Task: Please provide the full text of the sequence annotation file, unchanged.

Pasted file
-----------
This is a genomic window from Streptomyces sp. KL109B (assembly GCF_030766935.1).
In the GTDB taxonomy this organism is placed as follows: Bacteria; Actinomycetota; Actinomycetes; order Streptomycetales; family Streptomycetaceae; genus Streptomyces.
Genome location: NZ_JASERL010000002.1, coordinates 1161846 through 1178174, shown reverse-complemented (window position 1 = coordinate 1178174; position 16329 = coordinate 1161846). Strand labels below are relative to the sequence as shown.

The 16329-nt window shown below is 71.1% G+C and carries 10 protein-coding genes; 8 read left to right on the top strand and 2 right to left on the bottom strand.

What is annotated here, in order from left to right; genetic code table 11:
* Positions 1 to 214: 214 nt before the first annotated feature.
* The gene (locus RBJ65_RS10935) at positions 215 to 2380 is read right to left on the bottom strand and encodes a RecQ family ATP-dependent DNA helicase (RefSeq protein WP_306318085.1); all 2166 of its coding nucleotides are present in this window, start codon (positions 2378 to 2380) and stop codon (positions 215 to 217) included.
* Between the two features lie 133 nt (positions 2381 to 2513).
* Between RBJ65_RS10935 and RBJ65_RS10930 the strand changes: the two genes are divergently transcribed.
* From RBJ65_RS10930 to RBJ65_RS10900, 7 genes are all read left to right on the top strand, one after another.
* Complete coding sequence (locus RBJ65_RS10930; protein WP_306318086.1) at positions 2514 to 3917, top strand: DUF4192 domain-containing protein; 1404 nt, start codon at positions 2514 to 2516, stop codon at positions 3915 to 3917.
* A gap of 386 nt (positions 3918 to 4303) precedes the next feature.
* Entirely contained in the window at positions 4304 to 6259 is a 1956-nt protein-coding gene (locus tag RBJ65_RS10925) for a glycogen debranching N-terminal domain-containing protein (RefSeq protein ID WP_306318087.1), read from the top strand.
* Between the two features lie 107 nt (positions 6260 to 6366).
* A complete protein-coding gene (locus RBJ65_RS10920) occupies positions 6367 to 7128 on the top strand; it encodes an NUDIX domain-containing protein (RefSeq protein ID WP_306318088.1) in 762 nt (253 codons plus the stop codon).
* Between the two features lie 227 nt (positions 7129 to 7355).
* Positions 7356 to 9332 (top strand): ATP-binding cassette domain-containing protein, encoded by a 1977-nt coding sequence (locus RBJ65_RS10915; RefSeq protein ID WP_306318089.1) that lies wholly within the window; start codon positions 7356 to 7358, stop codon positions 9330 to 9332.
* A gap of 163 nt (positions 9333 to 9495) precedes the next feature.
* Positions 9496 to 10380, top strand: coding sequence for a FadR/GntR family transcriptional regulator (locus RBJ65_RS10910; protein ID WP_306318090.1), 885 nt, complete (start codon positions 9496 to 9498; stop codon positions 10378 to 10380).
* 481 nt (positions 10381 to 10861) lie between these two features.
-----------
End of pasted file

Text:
This is a genomic window from Streptomyces sp. KL109B (assembly GCF_030766935.1).
In the GTDB taxonomy this organism is placed as follows: Bacteria; Actinomycetota; Actinomycetes; order Streptomycetales; family Streptomycetaceae; genus Streptomyces.
Genome location: NZ_JASERL010000002.1, coordinates 1161846 through 1178174, shown reverse-complemented (window position 1 = coordinate 1178174; position 16329 = coordinate 1161846). Strand labels below are relative to the sequence as shown.

The 16329-nt window shown below is 71.1% G+C and carries 10 protein-coding genes; 8 read left to right on the top strand and 2 right to left on the bottom strand.

What is annotated here, in order from left to right; genetic code table 11:
* Positions 1 to 214: 214 nt before the first annotated feature.
* The gene (locus RBJ65_RS10935) at positions 215 to 2380 is read right to left on the bottom strand and encodes a RecQ family ATP-dependent DNA helicase (RefSeq protein WP_306318085.1); all 2166 of its coding nucleotides are present in this window, start codon (positions 2378 to 2380) and stop codon (positions 215 to 217) included.
* Between the two features lie 133 nt (positions 2381 to 2513).
* Between RBJ65_RS10935 and RBJ65_RS10930 the strand changes: the two genes are divergently transcribed.
* From RBJ65_RS10930 to RBJ65_RS10900, 7 genes are all read left to right on the top strand, one after another.
* Complete coding sequence (locus RBJ65_RS10930; protein WP_306318086.1) at positions 2514 to 3917, top strand: DUF4192 domain-containing protein; 1404 nt, start codon at positions 2514 to 2516, stop codon at positions 3915 to 3917.
* A gap of 386 nt (positions 3918 to 4303) precedes the next feature.
* Entirely contained in the window at positions 4304 to 6259 is a 1956-nt protein-coding gene (locus tag RBJ65_RS10925) for a glycogen debranching N-terminal domain-containing protein (RefSeq protein ID WP_306318087.1), read from the top strand.
* Between the two features lie 107 nt (positions 6260 to 6366).
* A complete protein-coding gene (locus RBJ65_RS10920) occupies positions 6367 to 7128 on the top strand; it encodes an NUDIX domain-containing protein (RefSeq protein ID WP_306318088.1) in 762 nt (253 codons plus the stop codon).
* Between the two features lie 227 nt (positions 7129 to 7355).
* Positions 7356 to 9332 (top strand): ATP-binding cassette domain-containing protein, encoded by a 1977-nt coding sequence (locus RBJ65_RS10915; RefSeq protein ID WP_306318089.1) that lies wholly within the window; start codon positions 7356 to 7358, stop codon positions 9330 to 9332.
* A gap of 163 nt (positions 9333 to 9495) precedes the next feature.
* Positions 9496 to 10380, top strand: coding sequence for a FadR/GntR family transcriptional regulator (locus RBJ65_RS10910; protein ID WP_306318090.1), 885 nt, complete (start codon positions 9496 to 9498; stop codon positions 10378 to 10380).
* 481 nt (positions 10381 to 10861) lie between these two features.